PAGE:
The Construction Science and Management programme is supported by the School’s Professional Advisory Board (PAB) comprising prominent senior professionals from the built environment industry. Our industry connections enable us to ensure that our programmes are fit-for-purpose, future focused and industry relevant. This collaborative arrangement can enable us to provide our students with opportunities for construction site visits, long and short-term placements, internships and potential connections for graduate employment.

We encourage our full-time students to undertake an optional structured placement year within the construction industry between the second and third years of the course. A placement year can give students access to professional contacts and experience. It may lead directly to final-year sponsorship and connections for graduate employment. Tutors will provide support and advice to students throughout this active learning process.

Students will be responsible for their travel, accommodation and general living costs during a placement year.

Placement Year

When students are on an optional placement in the UK or overseas or studying abroad, they will be required to cover their own transport and accommodation and meals costs. Placements can range from a few weeks to a full year if students choose to undertake an optional sandwich year in industry.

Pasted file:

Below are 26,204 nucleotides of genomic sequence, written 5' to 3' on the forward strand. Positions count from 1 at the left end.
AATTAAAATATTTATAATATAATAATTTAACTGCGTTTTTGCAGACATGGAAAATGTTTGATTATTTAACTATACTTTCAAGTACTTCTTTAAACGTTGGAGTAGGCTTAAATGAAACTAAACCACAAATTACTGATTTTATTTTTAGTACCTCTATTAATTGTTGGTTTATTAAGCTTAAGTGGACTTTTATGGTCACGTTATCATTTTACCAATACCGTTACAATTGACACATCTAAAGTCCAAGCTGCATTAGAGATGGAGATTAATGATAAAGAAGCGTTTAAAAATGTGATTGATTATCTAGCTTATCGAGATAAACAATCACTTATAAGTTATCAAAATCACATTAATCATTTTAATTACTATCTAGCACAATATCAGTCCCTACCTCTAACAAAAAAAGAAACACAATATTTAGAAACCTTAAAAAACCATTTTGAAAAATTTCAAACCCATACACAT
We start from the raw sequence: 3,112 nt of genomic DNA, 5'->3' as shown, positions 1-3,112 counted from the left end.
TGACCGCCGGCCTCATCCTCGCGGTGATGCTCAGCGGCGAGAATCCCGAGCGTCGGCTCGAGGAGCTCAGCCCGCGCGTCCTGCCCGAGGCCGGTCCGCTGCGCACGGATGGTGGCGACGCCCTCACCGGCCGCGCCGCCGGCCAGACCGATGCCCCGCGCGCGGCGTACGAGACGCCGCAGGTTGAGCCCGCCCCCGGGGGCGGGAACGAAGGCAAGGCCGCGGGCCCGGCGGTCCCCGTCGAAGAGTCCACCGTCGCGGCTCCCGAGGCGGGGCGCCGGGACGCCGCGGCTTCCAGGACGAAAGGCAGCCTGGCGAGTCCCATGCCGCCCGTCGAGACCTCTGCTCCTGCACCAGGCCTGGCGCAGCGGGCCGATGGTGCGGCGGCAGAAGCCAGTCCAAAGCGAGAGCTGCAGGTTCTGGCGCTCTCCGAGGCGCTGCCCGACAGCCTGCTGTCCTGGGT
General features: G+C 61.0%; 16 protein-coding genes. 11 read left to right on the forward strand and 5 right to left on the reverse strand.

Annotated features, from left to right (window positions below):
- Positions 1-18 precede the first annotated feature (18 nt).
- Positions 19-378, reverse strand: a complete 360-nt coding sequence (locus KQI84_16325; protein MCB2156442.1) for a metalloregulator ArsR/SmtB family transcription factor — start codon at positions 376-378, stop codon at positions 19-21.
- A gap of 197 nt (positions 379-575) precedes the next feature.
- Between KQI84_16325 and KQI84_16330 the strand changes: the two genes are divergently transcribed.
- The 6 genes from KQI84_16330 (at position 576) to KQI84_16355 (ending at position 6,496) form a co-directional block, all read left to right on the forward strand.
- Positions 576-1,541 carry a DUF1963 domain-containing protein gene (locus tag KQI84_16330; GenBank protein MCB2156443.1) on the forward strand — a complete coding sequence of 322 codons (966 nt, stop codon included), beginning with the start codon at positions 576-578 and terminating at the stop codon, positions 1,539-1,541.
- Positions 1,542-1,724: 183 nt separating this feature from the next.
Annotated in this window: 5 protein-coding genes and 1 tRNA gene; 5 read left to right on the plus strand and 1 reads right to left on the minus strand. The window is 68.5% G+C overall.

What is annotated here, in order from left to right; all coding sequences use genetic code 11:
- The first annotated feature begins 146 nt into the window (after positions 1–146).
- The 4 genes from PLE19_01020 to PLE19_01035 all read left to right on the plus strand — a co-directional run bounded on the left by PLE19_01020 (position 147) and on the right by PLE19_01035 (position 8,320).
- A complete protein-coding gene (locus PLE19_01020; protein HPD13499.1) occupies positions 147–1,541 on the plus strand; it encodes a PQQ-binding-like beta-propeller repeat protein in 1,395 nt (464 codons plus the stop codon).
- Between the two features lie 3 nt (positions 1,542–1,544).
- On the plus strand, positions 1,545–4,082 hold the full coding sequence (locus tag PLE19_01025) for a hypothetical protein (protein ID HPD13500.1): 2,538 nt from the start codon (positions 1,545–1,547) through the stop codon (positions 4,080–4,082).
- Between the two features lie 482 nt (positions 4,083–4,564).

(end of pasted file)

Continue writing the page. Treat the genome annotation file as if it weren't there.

Students are encouraged to obtain placements in industry independently. Tutors may provide support and advice to students who require it during this process.

Tuition Fees

2018/19UK/EUInternational
Full-time £9,250 per level £15,600 per level
Part-time £77.00 per credit point†  N/A
Placement (optional) Exempt Exempt

 

2019/20UK/EUInternational
Full-time £9,250 per level £15,900 per level
Part-time £77.00 per credit point†  N/A
Placement (optional) Exempt Exempt


†Please note that not all courses are available as a part-time option.

The University undergraduate tuition fee may increase year on year in line with government policy. This will enable us to continue to provide the best possible educational facilities and student experience.

Fees for enrolment on additional modules

Tuition fees for additional activity are payable by the student/sponsor and charged at the equivalent £ per credit point rate for each module. Additional activity includes:

- Enrolment on modules that are in addition to the validated programme curriculum